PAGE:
Personal statement and reference writing advice

Writing a personal statement

Personal Statements

Personal (or supporting) statements are a standard component of applications not only for full and part time HE study but also for job applications. Adult vocational learners are in a particularly strong position when making applications, because of maturity, life and work experience and focus and commitment to their career. Younger vocational learners also have an advantage over those A-level students with little or no work experience. Vocational learners need to make the most of their work experience, particularly when relevant to the course being applied for.

How to approach the personal statement

Learners need to make sure they avoid just describing their academic experience, but actually reflect on what they have learnt and how this relates to the course they are applying for.

The ABC approach is a good starting point to use:

Action - explain the action - what have they done?
Benefit - highlight how this action had benefited them
Course - link it to relevance of the Course they are applying to

What Admissions Staff are looking for

All admissions tutors will be looking for evidence that applicants:

  • Are enthusiastic about the subject.
  • Are motivated. Have they thought of why they want to go on to HE? Do they understand what is involved?
  • How committed are they?
  • Are they an interesting person? They don’t want people that won’t contribute to class discussions or who won’t get involved in university life. These are the students that are often more likely to drop out early.
  • Have the capability to succeed on their course. They want reassurance that they will be able to obtain the grades required and cope once they are on their course.
  • Are able to write clearly and concisely? They will also be looking for any spelling, punctuation or grammatical mistakes.
  • Can they provide evidence that they are developing effective study skills.?
  • Have some experience of the world of work (particularly for vocational courses).
  • Broad key skills (teamwork, communication, able to work under pressure and meet deadlines etc.).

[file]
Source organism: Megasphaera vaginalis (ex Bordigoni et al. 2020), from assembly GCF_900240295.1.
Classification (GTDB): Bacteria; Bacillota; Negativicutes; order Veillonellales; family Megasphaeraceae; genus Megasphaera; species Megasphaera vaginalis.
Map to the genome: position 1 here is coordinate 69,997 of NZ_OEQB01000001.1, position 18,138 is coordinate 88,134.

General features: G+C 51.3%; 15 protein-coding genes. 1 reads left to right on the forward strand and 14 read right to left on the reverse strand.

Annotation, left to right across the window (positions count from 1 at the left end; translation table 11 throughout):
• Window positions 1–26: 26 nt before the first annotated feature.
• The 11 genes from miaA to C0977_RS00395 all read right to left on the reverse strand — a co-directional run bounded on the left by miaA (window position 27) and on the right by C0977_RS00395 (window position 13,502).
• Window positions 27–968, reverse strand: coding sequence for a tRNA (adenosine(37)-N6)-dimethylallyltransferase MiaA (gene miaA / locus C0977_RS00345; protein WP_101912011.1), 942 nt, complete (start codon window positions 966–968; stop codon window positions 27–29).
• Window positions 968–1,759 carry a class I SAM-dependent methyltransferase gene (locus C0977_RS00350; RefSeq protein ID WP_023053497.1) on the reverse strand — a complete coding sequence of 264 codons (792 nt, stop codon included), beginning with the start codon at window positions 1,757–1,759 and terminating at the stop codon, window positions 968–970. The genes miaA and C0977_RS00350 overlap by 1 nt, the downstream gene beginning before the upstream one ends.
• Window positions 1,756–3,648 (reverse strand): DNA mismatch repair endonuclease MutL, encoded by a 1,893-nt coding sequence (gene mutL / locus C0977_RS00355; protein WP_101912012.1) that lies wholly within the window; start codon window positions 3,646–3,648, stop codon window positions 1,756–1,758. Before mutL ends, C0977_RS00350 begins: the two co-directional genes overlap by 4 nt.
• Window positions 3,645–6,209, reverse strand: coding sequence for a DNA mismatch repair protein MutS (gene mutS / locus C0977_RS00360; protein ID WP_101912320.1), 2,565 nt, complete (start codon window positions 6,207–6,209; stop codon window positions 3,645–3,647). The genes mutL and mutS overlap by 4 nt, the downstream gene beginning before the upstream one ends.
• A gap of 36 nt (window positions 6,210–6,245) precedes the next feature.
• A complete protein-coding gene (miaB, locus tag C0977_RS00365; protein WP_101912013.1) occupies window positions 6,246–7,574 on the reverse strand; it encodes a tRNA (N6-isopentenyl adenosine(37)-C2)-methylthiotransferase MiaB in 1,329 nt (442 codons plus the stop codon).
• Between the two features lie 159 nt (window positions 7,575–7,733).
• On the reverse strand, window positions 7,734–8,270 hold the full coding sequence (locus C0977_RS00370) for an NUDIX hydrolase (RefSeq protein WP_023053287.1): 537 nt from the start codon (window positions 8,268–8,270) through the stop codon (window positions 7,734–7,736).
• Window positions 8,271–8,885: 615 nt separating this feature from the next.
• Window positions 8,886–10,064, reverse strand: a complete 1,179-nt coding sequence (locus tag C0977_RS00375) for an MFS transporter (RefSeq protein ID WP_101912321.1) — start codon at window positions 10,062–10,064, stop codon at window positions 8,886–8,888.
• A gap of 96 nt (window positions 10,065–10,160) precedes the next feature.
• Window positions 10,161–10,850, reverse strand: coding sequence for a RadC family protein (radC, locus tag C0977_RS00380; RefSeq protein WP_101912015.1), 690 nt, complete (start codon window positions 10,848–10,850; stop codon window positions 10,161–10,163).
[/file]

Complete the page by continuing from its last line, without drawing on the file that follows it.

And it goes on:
Admissions staff will use personal statements to:

  • Help them decide who to make offers to and who to reject.
  • Decide which applicants to interview.
  • Develop lines of questioning during an interview.


What to include in a personal statement

Below are some suggestions of what applicants should include in a personal statement:

  • Why they have chosen the course(s): they need to show enthusiasm for their chosen subject.
  • The reasons why that subject area interests them: e.g. relevant books, articles, journals read, conferences, workshops attended, relevant people spoken to, relevant work experience gained etc.
  • Evidence that they understand what is required to study the course, e.g. if applying for Nursing courses, showing that they know how scientific the subject is.
  • Where applicable, demonstrating an understanding of the profession they are applying to train towards (e.g. Nursing, Physiotherapy, Social Work, Law, Architecture).
  • How their current or previous studies relate to the course(s) that they have chosen.
  • How they are developing effective study skills.
  • why they want to progress to Higher Education, e.g. how completing this course will help them achieve their long term career plans.
  • Details of jobs, placements, work experience or voluntary work, particularly if relevant to the chosen course(s) and what they have gained from these experiences that are relevant to their application.
  • Hobbies, interests and social activities that demonstrate relevant skills and abilities.

Common Mistakes made when completing a Personal Statement

  • Beginning with “I have always wanted to study/to be a…” or “Ever since I was young I wanted to...” Learners need to think of an interesting beginning. (see the later section on Personal Statement opening sentences)
  • Describing activities/responsibilities/interests without stating what experiences and skills have been gained and why this is relevant to the course they want to study: don’t tell, show.
  • Getting tied up using complicated words. If they are enthusiastic about their subject it should come through without confusing the tutor with long rambling sentences.
  • Apply for lots of different subjects – it makes writing an effective personal statement impossible.
  • Making a statement specific to one institution – it will not please the other 4!
  • Repeating information that admissions staff can find on the rest of the form.
  • Only using a small amount of the space available.
  • Copying other personal statements available on the web. UCAS use Copycatcher software on all applications.
  • Poor spelling, punctuation etc. If the applicant can’t write 1 side of A4 without making mistakes how will they cope with an extended essay or dissertation?


Personal Statement opening sentences

In 2015 UCAS complied a list of the 10 most overused opening sentences, which students would be wise to avoid:

1. I am currently studying a BTEC National Diploma in ... (used 464 times)
2. From a young age I have always been interested in ... (309 times)
3. From an early age I have always been interested in ... (292 times)
4. Nursing is a very challenging and demanding career ... (275 times)
5. For as long as I can remember I have been fascinated with ... (196 times)
6. "Fashion is not something that exists in dresses only” ... (189 times)
7. Nursing is a profession I have always looked upon with ... (178 times)
8. For as long as I can remember I have been interested in ... (166 times)
9. I am an International Academy student and have been studying since ... (141 times)
10. Academically, I have always been a very determined and ... (138 times)


'UCAS Guide to Getting into University and College'

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